I received the notification that I'd won the Listserve lottery less than half a day into my weeklong Maui vacation. Since I don't bring my laptop on vacations if I can help it, I'm writing this to you from my iPhone. I'll proof as well as I can, but please forgive any typos.
Apparently, a 3 hour time difference is harder to overcome than I thought. My boyfriend and I went to bed at 7:30 last night because we're wusses and caved to the fact that we'd been up more than 18 hours. And now I'm awake at 5 am.
Time differences are one of those things that freaks me out a little bit. It boggles the mind to understand that time is relative and has very little meaning outside of that which we assign to it. But our whole society is based on this arbitrary concept, and we constantly feel the pressure of it.
I'm the sort of person who hates being late to things. In fact, I arrive stupidly early to most events (I often find myself walking around the block a few times so I'm not half an hour early for a doctor's appointment), and it takes a bit of mental effort to be "fashionably late" to parties. I wonder why humanity first felt the need to divide and label time in such a structured manner, and if our collective inability to imagine time as anything but a straight line with little tick marks every month, year, century, millennia, would prevent us from ever being able to time travel.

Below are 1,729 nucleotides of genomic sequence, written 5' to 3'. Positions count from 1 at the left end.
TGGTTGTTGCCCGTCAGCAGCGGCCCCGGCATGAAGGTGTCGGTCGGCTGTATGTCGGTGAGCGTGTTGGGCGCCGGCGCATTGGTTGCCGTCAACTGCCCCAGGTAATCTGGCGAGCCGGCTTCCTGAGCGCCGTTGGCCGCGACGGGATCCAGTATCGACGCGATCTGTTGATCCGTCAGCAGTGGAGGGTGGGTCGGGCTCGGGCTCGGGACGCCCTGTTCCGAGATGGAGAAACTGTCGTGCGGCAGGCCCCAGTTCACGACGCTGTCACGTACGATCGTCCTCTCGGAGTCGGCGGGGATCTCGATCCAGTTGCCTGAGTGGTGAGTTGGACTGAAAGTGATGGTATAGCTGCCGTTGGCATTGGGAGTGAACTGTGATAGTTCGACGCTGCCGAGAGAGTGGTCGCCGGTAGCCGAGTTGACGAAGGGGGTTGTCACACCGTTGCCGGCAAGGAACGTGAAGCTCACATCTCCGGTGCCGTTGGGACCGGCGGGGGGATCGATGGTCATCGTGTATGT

Anyway, I think that travel is one of the few pursuits that really highlight the absurdity of time. I think it's a tragedy when people structure vacations as just another to-do list: we have to hit this and this today and these other 5 things in this order at these times before we leave or this trip is a failure! Maybe that's a peculiarly American approach to seeing new places (since we always seem to go about things backwards), but as an American myself and a fairly uptight and rule-abiding citizen in my day-to-day, I approach traveling as a chance to, cliche though it may be, live in the moment and take what comes my way. I don't always succeed, but I think it's the effort that counts.
Time, our schedules, our plans... They're all arbitrary anyway. And that's a good thing.
San Francisco, CA
P.S. I like mailing people things. Send me an address and I'll send a postcard in return.